World Economic Forum reflects on the gender inequalities in the countries of
the world including Pakistan. In the GGGR, Pakistan occupied the second-last
position, ahead of Yemen only.Pakistan
has been consistently on the second-last position for the last three years in
gender inequalities in the world.
Economic Forum is a Geneva-based not-for-profit Foundation and according to its
website, “is an independent, impartial and not tied to any special interests,
working in close cooperation with all major international organizations.”
taking advantage of the data available with credible international
organizations such as the ILO, UNESCO, UNDP, WHO etc., has measured the performance
of countries along four major indices in the gender gap: Economic Participation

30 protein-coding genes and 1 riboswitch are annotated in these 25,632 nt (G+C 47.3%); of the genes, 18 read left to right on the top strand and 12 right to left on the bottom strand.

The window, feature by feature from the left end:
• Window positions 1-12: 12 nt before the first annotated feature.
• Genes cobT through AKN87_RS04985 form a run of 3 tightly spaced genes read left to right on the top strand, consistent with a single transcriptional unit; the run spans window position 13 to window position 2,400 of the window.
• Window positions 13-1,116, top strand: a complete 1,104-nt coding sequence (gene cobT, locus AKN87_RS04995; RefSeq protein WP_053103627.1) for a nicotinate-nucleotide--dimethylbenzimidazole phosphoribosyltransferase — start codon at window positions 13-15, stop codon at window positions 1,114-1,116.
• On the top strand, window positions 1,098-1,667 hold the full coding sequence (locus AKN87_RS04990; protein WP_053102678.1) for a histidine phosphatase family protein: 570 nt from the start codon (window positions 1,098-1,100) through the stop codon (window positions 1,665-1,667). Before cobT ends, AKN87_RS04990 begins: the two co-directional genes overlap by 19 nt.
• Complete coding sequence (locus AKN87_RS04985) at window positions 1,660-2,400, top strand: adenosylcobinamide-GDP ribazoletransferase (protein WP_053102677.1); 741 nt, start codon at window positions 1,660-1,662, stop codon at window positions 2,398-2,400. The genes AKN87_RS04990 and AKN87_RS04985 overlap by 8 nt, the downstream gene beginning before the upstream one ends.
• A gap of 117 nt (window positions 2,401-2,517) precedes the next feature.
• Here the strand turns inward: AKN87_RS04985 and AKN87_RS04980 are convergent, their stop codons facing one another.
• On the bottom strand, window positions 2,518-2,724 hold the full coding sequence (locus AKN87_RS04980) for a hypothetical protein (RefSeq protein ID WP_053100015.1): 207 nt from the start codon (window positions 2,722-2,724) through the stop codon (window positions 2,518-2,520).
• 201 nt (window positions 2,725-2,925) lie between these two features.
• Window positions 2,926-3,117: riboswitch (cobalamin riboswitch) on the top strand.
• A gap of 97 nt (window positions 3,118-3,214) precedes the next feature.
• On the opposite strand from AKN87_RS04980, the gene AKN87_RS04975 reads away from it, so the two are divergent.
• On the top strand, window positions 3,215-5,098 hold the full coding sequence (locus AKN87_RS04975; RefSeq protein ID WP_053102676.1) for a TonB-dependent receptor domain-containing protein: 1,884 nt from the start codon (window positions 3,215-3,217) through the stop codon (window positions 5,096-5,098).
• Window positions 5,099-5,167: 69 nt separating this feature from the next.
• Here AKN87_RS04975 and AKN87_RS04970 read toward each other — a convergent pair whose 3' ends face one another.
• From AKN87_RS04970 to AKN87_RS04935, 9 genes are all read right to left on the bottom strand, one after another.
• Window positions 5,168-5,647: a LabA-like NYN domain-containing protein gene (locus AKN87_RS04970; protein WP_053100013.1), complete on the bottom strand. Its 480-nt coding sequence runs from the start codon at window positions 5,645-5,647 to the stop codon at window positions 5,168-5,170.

and Opportunity, Educational Attainment, Health and Survival and Political
spends less than the UN recommended 4% of GDP on education. The lack of public
spending on education results in under-developed human resource, which leads to
poor economic performance. The spending on the overall social sector is far
below than the desired level, which affects the health and survival indicator.
empowerment of women is the key to closing the gender gaps in Pakistan but
unfortunately women have either no access or control on economic resources. The
property rights of women are not enforced as men take the responsibility of
managing the economic resources. There are significantly fewer companies which
are owned by women in Pakistan. In financial institutions and business
enterprises, women are conspicuous by their absence in majority cases. The
women workforce in public sector institutions is far below than the desired
level to close gender gaps in employment.
economic dependency of women directly leads to their political dis-empowerment.